When talking about finance and wealth, simple interest is the easy form of calculation of interest on investments. It works on the basic principle of percentage addition to the principal amount for the number of years applicable without any change in the base amount. Although it is a simple way to calculate interest, most financial instruments available in the market work on the principle of compound interest.
What is compound interest and how does it work?
Simply, compound interest is the interest earned on interest itself. Compounding means the computing of interest on the initial amount invested and also on the accumulated interest of the previous periods. Here, with every change in the period, the base principal changes because it is an addition of the original based principal along with the interest of the previous period. Although the rate of interest remains the same between the transition of periods, the amount of interest on with every success increases severely due to the addition of interest in the previous year. It is safe to say that compounding differs from linear growth where only the principal is on the interest in each period.
For example, take the base amount of rupees 1000 at 8% compound interest per annum. The interest after the first year would be rupees 80 and the base principal for interest calculation for the next year would be rupees 1080 instead of rupees 1000. So, the interest will be 8% of rupees 1080.
How to invest to earn compounded returns?
The secret to earning compounded returns is to begin early. A long-term investment strategy that has the consistent discipline and a clear understanding of how compounding works. It is a chain reaction by generating returns on the returns as long as the money remains invested in the financial instrument. Instruments including a systematic investment plan also known as SIP take advantage of the compounding effect where you can invest small sums of money at a predefined interval to see it grow exponentially over a specific period. Time is a very important factor when investing for compounded returns.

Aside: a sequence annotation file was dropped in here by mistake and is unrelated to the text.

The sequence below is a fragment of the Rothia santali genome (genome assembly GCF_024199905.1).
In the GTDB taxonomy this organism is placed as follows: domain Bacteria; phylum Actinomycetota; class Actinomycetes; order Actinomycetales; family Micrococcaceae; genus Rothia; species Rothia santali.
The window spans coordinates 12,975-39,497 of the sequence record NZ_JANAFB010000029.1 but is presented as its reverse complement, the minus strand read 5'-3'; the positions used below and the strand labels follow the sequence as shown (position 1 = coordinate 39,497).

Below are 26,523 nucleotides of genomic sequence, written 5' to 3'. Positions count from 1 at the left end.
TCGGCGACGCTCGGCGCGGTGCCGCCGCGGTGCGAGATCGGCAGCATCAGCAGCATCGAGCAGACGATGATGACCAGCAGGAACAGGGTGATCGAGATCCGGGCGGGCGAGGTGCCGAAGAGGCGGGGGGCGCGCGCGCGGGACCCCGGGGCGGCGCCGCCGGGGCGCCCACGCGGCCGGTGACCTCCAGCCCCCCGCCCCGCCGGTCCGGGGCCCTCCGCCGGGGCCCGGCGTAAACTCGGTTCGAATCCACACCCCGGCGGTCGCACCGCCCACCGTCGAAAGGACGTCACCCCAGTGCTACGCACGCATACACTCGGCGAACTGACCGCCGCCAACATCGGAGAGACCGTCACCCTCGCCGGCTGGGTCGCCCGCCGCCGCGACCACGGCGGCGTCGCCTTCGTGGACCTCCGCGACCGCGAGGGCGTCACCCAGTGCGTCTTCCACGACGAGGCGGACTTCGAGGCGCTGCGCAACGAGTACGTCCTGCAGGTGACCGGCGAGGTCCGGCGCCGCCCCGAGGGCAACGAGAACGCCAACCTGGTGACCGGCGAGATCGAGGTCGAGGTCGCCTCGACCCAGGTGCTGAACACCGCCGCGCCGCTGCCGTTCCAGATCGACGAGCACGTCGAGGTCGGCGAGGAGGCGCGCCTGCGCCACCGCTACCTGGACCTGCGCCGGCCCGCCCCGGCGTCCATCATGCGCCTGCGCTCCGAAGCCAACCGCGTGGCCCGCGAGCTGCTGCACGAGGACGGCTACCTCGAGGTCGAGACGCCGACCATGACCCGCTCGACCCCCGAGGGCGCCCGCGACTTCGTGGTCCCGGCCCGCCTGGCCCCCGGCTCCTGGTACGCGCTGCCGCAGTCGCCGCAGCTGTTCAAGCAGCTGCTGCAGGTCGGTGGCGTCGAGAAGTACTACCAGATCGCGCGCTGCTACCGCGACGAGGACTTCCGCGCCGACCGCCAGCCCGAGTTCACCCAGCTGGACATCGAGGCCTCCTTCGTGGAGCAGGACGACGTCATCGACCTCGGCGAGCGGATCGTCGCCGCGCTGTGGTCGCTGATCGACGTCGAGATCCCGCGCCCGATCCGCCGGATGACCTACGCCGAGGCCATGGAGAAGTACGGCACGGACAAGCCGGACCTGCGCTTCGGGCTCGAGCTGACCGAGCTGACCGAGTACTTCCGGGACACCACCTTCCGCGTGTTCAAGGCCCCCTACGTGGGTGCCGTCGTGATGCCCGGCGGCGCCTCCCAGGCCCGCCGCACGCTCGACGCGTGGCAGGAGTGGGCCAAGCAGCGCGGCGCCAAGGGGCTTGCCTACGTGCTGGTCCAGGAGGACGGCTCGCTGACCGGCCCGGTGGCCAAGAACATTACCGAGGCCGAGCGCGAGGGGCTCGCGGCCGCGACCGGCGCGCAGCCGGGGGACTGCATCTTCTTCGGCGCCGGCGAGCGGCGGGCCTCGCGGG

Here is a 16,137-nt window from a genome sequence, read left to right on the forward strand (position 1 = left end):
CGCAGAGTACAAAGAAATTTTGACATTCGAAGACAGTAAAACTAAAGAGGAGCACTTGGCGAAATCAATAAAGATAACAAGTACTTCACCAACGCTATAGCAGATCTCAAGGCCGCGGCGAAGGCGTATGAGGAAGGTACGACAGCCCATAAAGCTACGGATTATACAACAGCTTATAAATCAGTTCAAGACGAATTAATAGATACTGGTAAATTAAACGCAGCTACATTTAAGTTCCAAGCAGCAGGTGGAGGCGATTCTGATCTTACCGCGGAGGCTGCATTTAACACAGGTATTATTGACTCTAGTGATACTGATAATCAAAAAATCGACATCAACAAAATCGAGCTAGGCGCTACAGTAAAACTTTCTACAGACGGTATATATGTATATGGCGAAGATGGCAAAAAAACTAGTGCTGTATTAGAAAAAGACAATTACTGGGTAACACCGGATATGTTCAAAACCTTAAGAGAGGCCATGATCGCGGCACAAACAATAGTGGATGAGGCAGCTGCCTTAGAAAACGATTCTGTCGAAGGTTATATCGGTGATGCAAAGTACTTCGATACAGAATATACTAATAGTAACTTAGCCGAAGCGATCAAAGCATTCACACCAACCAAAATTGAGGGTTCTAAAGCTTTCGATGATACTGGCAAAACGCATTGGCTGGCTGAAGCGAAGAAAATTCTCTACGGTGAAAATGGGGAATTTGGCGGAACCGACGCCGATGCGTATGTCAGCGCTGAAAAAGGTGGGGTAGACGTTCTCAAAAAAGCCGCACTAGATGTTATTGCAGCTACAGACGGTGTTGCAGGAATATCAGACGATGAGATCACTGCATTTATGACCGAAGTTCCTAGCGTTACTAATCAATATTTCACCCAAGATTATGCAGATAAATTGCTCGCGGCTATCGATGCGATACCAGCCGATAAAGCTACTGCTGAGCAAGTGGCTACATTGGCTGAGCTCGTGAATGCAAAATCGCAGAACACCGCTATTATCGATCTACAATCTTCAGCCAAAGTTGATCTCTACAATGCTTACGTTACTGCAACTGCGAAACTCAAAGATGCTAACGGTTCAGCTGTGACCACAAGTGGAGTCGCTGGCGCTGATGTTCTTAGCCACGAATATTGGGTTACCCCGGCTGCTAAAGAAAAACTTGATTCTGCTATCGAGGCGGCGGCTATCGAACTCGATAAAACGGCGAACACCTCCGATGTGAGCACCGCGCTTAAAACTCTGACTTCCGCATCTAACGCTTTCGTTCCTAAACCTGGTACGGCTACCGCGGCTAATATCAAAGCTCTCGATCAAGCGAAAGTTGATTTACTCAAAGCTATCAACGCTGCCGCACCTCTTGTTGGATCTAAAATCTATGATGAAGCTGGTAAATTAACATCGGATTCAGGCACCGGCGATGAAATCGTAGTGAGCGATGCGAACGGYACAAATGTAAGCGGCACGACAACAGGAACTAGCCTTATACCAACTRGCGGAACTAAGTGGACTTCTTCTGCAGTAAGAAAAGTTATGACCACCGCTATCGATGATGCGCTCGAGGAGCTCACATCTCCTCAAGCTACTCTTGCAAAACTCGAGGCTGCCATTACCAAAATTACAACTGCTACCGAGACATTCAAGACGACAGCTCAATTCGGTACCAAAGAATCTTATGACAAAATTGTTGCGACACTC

Mathematically speaking, the shorter the time interval of compounding, the greater the impact on the returns. Higher the rate, the more the rate of returns gained. Suggest investing in equities that have a long investment horizon because they offer a better potential rate of return over a long period. This is the miracle of compounding and only small points need to be kept in mind to make full use of them to accumulate wealth and see one’s financial portfolio snowball into a big chunk of funds. Several types of calculations for averages in finance are available but when calculating average returns of an investment or savings account it is best to use a geometric average which is also known as the time-weighted average return or the compound annual growth rate in some cases. It is seen that healthy growth over a long period has always been working on a strong and sound foundation of compounding returns.